Let’s break this phrase down. Obviously, they know who you are. You are in uniform, have a blue or red light, a badge, and a police car of sorts or identify yourself as a police officer. OK, we agree.

But you don’t know who they are. Well, that is a given fact. How would you know who they are? Someone asked me if I was scared whenever a radio call was broadcast involving some serious crime and the suspect vehicle was in front of me or that I spotted the vehicle almost immediately. My answer was “No, locating that vehicle was a bit of a dream come true.” I went on to explain that spotting the suspect vehicle gives an officer many options. That same officer has limited if any options if he or she has stopped that vehicle for a traffic violation before the radio broadcast comes out.

When an officer begins to stop a vehicle they normally—or at least 99% of the time—have no idea who the driver or occupants are. The officer may recognize the vehicle, the driver, or an occupant from another violator contact, but that stop should have little or no bearing on the current stop unless the previous stop went badly. That officer can never be closer to death than that very moment if the intentions of the driver or occupants are to kill the officer if they believe the officer may discover their identity and arrest them.

In the case of Bonnie and Clyde they were absolutely sure the patrolmen would recognize them and their reign of terror would be over.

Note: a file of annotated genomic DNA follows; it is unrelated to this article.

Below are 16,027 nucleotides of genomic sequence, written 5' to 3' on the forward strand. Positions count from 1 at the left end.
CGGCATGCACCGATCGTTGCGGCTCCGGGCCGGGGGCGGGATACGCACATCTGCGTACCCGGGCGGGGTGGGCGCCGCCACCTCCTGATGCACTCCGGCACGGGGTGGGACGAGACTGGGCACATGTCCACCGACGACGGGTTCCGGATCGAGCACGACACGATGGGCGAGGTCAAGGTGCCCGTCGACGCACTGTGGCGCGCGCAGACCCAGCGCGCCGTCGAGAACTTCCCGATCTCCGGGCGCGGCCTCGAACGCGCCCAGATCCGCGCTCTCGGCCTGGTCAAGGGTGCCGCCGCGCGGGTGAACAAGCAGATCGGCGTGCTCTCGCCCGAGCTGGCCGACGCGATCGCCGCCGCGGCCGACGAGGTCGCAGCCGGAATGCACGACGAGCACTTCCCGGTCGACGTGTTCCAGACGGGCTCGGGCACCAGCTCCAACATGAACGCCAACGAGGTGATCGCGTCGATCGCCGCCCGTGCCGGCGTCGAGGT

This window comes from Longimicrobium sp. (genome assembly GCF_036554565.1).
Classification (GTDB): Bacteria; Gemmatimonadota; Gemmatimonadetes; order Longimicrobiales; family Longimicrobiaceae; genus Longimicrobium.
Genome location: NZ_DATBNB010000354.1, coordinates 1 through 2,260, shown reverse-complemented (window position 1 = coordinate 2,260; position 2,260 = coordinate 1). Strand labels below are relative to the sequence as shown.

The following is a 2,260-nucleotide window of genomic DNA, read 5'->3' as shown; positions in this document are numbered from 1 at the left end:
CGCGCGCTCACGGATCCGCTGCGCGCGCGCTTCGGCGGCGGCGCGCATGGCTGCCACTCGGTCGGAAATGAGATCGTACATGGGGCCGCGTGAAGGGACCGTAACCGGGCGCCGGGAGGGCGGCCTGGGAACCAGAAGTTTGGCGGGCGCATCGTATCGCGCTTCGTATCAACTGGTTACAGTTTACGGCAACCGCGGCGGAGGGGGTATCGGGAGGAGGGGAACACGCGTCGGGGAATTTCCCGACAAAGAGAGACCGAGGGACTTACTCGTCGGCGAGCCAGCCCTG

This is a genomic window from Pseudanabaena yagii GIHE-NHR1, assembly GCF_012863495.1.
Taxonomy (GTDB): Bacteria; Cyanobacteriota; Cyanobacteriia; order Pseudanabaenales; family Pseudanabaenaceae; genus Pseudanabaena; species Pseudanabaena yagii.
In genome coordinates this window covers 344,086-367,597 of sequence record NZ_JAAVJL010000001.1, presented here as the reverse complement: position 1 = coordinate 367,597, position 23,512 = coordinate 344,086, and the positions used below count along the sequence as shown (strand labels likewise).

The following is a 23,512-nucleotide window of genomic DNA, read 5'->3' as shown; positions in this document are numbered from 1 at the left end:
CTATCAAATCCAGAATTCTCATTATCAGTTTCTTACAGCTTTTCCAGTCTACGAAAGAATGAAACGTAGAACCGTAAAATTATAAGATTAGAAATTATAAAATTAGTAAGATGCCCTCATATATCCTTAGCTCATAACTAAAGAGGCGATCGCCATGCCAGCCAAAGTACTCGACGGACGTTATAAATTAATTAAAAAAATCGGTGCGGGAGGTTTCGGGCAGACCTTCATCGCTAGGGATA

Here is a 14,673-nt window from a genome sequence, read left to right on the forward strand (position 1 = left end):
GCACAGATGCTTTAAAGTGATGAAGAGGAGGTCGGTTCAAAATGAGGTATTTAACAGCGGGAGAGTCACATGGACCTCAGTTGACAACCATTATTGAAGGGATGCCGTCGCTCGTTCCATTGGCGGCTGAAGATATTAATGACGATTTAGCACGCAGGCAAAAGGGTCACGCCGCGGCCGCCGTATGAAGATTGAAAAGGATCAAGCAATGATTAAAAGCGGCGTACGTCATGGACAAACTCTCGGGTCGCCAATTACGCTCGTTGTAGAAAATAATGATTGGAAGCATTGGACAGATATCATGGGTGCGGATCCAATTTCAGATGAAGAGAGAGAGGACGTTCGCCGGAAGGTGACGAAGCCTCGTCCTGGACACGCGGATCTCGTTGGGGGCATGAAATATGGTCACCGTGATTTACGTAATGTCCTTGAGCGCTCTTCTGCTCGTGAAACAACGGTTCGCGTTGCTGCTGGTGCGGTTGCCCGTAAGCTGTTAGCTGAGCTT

In the case of my shooting, the driver was cool until I asked him to follow me to the magistrate’s office and post bond. That triggered his thoughts of me recognizing him and his being arrested. He knew he would be facing a long prison sentence because of the crimes he had committed. In both cases we were standing in the path of freedom for the assailants.

If I had written the man I stopped that fateful day a ticket there on the spot he might have been calm enough to sit quietly and see if I recognized him. Both scenarios—from 1934 and 1975—revealed that the officers did not know who they were stopping.

Like Turning on a Light Switch

I have a silly question for you now. Have you ever been at home or work when the electricity went off? Sure you have. If you’ll be honest, as you moved around your home or office and entered a dark room, you flipped the light switch on, only to laugh and remember that the electricity was off. Trying to turn the light on is a habit developed from doing it over and over. It is embedded in your mind. I want TKWYABYDKWTA to be the mental part of the preparation of the stop.

I want you to develop the same tactic of “I don’t know who they are” every time you stop a vehicle. What if the two Texas patrolmen in 1934 had used my tactic? What if I had used my tactic? What if the thousands of officers killed on traffic stops had used my tactic?

Why would you not believe that the occupants or driver of the vehicle might want to hurt you? This is not a time in life to give anyone the benefit of the doubt until you fully assess the stop. If you are wrong, you may be dead.